Don't complicate your relationship with God

by Kyle
published April 5, 2014


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Life tends to get complicated. Schedules get busy. Relationships get strained. Nerves get frayed. Decisions bear unforeseen consequences.

History holds an inevitable grip upon the future, and things that should seem black and white are often tinted in an inconvenient shade of gray.

To make matters worse, we add to the complication and confusion in our lives by complicating things that are actually simple.

A relationship with God, it turns out, is really simple.

Don’t complicate it.

In Galatians 4, Paul describes two possible relationships with God. One is as a slave.

He says the slave is “held in bondage under the elemental things of the world.” The slave is pressed into service against his will. A slave is not a happy way to be.

So if you’re a slave, who’s the master?

It would be easy to think God, but that’s not what Paul says. He says, “when you did not know God, you were slaves to those which by nature are no gods.” (Galatians 4:8) Without Christ, you are a slave to the “gods” you make up. The things that we assign ultimate value to, the things that we pursue, and what — by the very way we spend our time and money — we show we care most about control us. Apart from Christ, we are destitute and beholden to things that will ultimately fail to provide meaning and fulfillment to our lives.

This is the very thing that complicates our relationship with God: creating systems and moral codes and religions for ourselves that ultimately fail. We create a relationship with god rather than with God.

On the other hand, you could simply be a child of God.

The child of God receives good things from God as an heir. The child of God has access to God as a father rather than as an enemy. (Yes, apart from Christ, you are God’s enemy. Romans 5:10 says, “While we were enemies we were reconciled to God through the death of His Son.”) The child of God is freed from the law God holds against the slaves.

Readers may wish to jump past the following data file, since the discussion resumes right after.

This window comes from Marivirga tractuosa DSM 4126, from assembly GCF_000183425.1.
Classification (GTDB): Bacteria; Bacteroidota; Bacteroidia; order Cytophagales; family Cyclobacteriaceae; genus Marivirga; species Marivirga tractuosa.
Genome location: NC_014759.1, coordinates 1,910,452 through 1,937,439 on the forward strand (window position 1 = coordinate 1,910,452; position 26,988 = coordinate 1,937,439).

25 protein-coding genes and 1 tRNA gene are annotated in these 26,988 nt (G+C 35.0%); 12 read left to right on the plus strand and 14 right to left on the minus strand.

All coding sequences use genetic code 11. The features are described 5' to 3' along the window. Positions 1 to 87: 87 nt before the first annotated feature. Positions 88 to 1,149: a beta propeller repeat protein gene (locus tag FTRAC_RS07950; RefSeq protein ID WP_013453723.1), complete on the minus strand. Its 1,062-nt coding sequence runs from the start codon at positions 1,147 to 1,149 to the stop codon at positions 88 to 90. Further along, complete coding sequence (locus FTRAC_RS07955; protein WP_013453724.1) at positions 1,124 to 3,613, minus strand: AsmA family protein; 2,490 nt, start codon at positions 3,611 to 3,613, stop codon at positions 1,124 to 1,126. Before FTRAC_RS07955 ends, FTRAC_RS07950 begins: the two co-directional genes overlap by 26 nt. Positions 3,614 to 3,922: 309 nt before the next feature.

Through Christ, things are simple again! God loves you, and you get to love God. Best ever.

So here’s Paul’s question, “Why do you turn back again to the weak and worthless elemental things, to which you desire to be enslaved all over again?” (Galatians 4:9)

Why do we create a system around our relationship with God? Paul criticized the Galatians’ observations of “days and months and seasons and years.” (Galatians 4:10) This is a reference to the Galatians’ strict observation of the Jewish calendar as part of a Jewish sect’s message that Christians have to follow the Jewish Law in order to be “good Christians.”

That might not be a struggle for you. Jewish law is not something a lot of Americans worry about a lot. But what about worship music? What about baptism? What about prayer? What about devotional reading or wearing the right clothes to church or going to church at all or any number of things that “Christians” are supposed to do? Why do you think you need to do those things? Because the Bible says so? Is that a good enough reason?

In the movie Office Space, Stan chides Joanna for not wearing enough pieces of “flair” at the family dining restaurant Chotchkie’s. She says that she’d gladly put on more than the required number of “flair” pieces, and Stan, frustrated, exclaims that he just wants her to want to wear more flair.

As ridiculous and funny as the encounter is, he relates a valid principle. Simply changing your behavior and doing a list, even going above and beyond that list, is not what anyone looks for in a relationship.

A boss wants employees who are enthusiastic about their jobs because they find meaning in what they do, not just to get the “work” thing out of the way. A wife wants a husband who is affectionate because he actually loves her and wants to be close to her, not just to get the whole “wife” thing out of the way. A father wants a child who follows because he loves and trusts rather than getting the whole “parent” thing out of the way.

“Religion” is not a thing that’s in your way. A relationship with God is something you get to freely choose. It’s also something you can freely reject. God just wants you to be his child and he doesn’t force it on you.

It’s simple, really. Don’t complicate it.

What do you think?

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